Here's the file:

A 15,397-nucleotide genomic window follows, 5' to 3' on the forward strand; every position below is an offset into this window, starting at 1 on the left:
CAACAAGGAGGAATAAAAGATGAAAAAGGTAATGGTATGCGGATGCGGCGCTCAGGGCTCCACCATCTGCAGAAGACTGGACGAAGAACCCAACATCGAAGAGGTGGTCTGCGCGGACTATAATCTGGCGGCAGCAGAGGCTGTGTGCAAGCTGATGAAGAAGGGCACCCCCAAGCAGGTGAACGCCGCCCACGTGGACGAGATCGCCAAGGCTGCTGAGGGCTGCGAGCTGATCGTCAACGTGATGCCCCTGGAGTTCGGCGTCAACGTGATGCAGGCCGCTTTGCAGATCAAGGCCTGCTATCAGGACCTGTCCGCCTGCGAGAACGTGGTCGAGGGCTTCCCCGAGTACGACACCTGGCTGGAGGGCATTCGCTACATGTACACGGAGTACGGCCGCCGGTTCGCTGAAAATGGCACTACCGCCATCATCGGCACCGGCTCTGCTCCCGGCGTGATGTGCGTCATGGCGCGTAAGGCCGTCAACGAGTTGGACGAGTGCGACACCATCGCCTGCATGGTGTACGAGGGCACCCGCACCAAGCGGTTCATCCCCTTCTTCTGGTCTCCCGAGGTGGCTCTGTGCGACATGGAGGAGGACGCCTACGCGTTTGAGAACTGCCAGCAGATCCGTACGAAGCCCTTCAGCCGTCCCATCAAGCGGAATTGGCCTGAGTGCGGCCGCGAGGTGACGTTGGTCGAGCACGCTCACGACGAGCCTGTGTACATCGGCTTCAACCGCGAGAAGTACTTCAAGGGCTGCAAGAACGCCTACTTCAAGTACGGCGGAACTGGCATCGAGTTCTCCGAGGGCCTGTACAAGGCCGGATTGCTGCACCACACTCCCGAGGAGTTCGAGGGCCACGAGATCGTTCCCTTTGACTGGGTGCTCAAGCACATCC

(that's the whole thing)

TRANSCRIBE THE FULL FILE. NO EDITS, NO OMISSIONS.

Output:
A 15,397-nucleotide genomic window follows, 5' to 3' on the forward strand; every position below is an offset into this window, starting at 1 on the left:
CAACAAGGAGGAATAAAAGATGAAAAAGGTAATGGTATGCGGATGCGGCGCTCAGGGCTCCACCATCTGCAGAAGACTGGACGAAGAACCCAACATCGAAGAGGTGGTCTGCGCGGACTATAATCTGGCGGCAGCAGAGGCTGTGTGCAAGCTGATGAAGAAGGGCACCCCCAAGCAGGTGAACGCCGCCCACGTGGACGAGATCGCCAAGGCTGCTGAGGGCTGCGAGCTGATCGTCAACGTGATGCCCCTGGAGTTCGGCGTCAACGTGATGCAGGCCGCTTTGCAGATCAAGGCCTGCTATCAGGACCTGTCCGCCTGCGAGAACGTGGTCGAGGGCTTCCCCGAGTACGACACCTGGCTGGAGGGCATTCGCTACATGTACACGGAGTACGGCCGCCGGTTCGCTGAAAATGGCACTACCGCCATCATCGGCACCGGCTCTGCTCCCGGCGTGATGTGCGTCATGGCGCGTAAGGCCGTCAACGAGTTGGACGAGTGCGACACCATCGCCTGCATGGTGTACGAGGGCACCCGCACCAAGCGGTTCATCCCCTTCTTCTGGTCTCCCGAGGTGGCTCTGTGCGACATGGAGGAGGACGCCTACGCGTTTGAGAACTGCCAGCAGATCCGTACGAAGCCCTTCAGCCGTCCCATCAAGCGGAATTGGCCTGAGTGCGGCCGCGAGGTGACGTTGGTCGAGCACGCTCACGACGAGCCTGTGTACATCGGCTTCAACCGCGAGAAGTACTTCAAGGGCTGCAAGAACGCCTACTTCAAGTACGGCGGAACTGGCATCGAGTTCTCCGAGGGCCTGTACAAGGCCGGATTGCTGCACCACACTCCCGAGGAGTTCGAGGGCCACGAGATCGTTCCCTTTGACTGGGTGCTCAAGCACATCC